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The Navy's new offshore BEAST!!!

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Old 11-22-2007, 09:39 AM
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Originally Posted by Sydwayz View Post
Not driving that Fountain you don't!
uhhh...I remember the MonGoose turning around and not running the first leg cause the water was a bit rough??

Or did you forget that part?

Just wondering why most Fountains ran and you turned around
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Old 11-22-2007, 10:22 AM
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Use must have good clearence to get that close for pictures these days. I got within 300 yards of a docked battleship here in Tpa and the wave off I got was "move away or else" I wasn't upset just cant blame them for being cautiuos and not wanting to be another Cole disaster.
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Old 11-22-2007, 01:40 PM
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68 seems really high even for two big nuke reactors. The drag at that speed for that hull must be hurrendous.
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Old 11-28-2007, 10:53 AM
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I don't know if this is true or not, but a guy from an aicraft carrier that was in port here told me that to slow-down and eventually stop a carrier that they put it in full throttle reverse from 5 miles out. Sounds good to me. Anybody know for sure?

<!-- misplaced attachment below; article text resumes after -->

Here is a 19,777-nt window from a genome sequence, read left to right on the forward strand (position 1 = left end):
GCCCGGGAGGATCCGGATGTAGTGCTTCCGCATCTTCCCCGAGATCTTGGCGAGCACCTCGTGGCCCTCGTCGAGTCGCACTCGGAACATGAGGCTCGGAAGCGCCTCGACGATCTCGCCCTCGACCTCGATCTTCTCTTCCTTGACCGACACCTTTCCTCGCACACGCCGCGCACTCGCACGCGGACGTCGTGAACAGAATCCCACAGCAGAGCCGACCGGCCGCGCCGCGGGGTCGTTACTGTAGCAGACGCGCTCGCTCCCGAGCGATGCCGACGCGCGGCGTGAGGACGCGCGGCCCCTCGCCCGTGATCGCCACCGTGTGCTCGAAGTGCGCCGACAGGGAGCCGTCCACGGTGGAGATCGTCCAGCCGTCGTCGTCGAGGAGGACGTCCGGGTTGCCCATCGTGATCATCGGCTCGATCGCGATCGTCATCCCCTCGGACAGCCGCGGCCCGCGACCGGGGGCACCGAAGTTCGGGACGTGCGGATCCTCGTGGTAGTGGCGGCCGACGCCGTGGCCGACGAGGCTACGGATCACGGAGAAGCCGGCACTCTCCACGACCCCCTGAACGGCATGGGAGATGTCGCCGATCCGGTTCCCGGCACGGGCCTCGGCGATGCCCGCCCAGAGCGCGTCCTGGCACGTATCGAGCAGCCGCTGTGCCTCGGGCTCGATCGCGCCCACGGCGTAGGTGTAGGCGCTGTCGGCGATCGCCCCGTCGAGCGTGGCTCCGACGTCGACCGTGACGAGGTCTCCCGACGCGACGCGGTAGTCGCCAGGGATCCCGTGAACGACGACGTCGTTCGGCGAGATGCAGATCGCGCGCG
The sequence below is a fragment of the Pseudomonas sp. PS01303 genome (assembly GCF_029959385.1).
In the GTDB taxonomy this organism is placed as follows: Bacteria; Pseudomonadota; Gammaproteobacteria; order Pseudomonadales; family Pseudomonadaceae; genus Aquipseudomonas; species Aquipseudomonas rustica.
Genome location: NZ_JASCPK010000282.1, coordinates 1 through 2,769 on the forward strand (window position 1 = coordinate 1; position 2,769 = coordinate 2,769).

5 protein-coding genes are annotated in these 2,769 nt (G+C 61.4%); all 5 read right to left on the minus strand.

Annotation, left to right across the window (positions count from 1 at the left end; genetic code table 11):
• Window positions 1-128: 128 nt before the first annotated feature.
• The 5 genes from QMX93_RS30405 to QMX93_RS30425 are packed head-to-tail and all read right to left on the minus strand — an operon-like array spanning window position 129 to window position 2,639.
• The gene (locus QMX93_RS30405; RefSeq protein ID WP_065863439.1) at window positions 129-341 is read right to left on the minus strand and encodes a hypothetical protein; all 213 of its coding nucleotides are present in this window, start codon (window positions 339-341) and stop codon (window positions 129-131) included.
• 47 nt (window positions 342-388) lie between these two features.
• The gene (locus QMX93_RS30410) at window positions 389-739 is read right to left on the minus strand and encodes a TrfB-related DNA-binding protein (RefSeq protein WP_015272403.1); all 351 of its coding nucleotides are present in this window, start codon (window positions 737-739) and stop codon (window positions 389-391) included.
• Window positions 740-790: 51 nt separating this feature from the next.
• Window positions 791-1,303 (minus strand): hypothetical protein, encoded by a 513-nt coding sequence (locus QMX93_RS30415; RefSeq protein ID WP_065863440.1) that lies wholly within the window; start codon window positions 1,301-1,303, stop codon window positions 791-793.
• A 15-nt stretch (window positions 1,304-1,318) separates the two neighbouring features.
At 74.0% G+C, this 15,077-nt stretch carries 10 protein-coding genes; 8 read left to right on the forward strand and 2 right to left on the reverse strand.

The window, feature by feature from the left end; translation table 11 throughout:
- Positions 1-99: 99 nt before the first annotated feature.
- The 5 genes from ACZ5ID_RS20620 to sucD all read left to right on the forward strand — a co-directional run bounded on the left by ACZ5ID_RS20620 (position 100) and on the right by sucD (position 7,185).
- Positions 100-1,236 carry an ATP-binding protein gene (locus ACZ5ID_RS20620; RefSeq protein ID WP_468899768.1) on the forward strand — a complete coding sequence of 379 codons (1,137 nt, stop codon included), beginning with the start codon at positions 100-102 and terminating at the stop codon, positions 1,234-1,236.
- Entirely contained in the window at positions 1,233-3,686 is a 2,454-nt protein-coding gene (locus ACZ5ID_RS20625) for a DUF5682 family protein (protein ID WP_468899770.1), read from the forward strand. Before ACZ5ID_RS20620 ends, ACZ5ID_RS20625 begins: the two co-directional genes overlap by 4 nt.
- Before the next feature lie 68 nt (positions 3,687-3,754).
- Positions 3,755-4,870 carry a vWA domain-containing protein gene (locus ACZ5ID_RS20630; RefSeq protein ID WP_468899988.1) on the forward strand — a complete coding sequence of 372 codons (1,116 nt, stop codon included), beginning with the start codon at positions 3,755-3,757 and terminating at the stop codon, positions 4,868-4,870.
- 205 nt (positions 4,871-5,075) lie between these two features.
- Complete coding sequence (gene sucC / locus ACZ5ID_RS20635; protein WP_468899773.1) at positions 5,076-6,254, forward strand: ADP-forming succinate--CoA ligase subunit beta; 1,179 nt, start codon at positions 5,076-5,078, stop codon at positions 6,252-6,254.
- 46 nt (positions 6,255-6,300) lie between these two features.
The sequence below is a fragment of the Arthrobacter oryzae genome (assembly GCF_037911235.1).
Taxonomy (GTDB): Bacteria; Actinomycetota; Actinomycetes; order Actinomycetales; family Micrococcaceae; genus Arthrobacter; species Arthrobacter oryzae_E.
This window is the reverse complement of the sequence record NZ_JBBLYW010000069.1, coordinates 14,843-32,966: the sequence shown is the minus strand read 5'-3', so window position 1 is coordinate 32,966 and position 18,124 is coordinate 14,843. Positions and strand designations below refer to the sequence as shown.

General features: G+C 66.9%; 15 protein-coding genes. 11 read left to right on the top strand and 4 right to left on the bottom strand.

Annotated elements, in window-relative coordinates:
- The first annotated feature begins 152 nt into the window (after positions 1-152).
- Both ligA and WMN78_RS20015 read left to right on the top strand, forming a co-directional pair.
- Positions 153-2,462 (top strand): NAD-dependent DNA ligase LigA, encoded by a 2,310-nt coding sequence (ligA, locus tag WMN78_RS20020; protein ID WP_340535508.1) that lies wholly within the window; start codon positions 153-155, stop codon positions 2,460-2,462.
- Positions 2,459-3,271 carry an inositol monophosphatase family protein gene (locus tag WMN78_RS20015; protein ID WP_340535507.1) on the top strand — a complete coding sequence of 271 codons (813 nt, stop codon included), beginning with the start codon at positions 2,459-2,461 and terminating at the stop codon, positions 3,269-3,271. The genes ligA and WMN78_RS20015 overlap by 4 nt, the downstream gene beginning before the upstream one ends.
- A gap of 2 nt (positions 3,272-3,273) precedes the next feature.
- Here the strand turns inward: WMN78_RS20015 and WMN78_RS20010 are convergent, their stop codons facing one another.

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Old 11-28-2007, 12:22 PM
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the day after 9-11 a friend of mine was on an aircraft carrier off the west coast and they unloaded all the aircraft and sent them across the us and the ship now empty had to sail all the way around the bottom of south america because it will not fit through the panama canal. he said the carrier went 68 most of the way. cannot remember if it was mph or knots. I will ask next time I talk to him.
either way thats frik'n haul'in
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Old 11-28-2007, 01:10 PM
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I would like to see the wave from a carrier at 45 knots
When I was in the TEAMS, we would do ops off the carriers all the time. Once out to sea, and they opened her up, the wake would be between 20 and 30ft high, and a hundred yards across. There's no jumping that baby.



Darrell.
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Old 11-28-2007, 01:36 PM
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My Dad was on the FDR (diesel/steam carrier) from 1959-1962.

I just asked him a few questions.

Full speed fully loaded was 37 knots. (Would do so at full speed into the wind when launching aircraft.)
Wake was 100 yards wide, and 20-30 feet tall.
68mph for an unloaded nuclear carrier is definitely feasible per his thoughts, but all current data is classifed.

The full reverse at 5 miles out is accurate, if not further out.
The ship had a two mile turning radius for a 180* turn at speed.

Unusual FACT: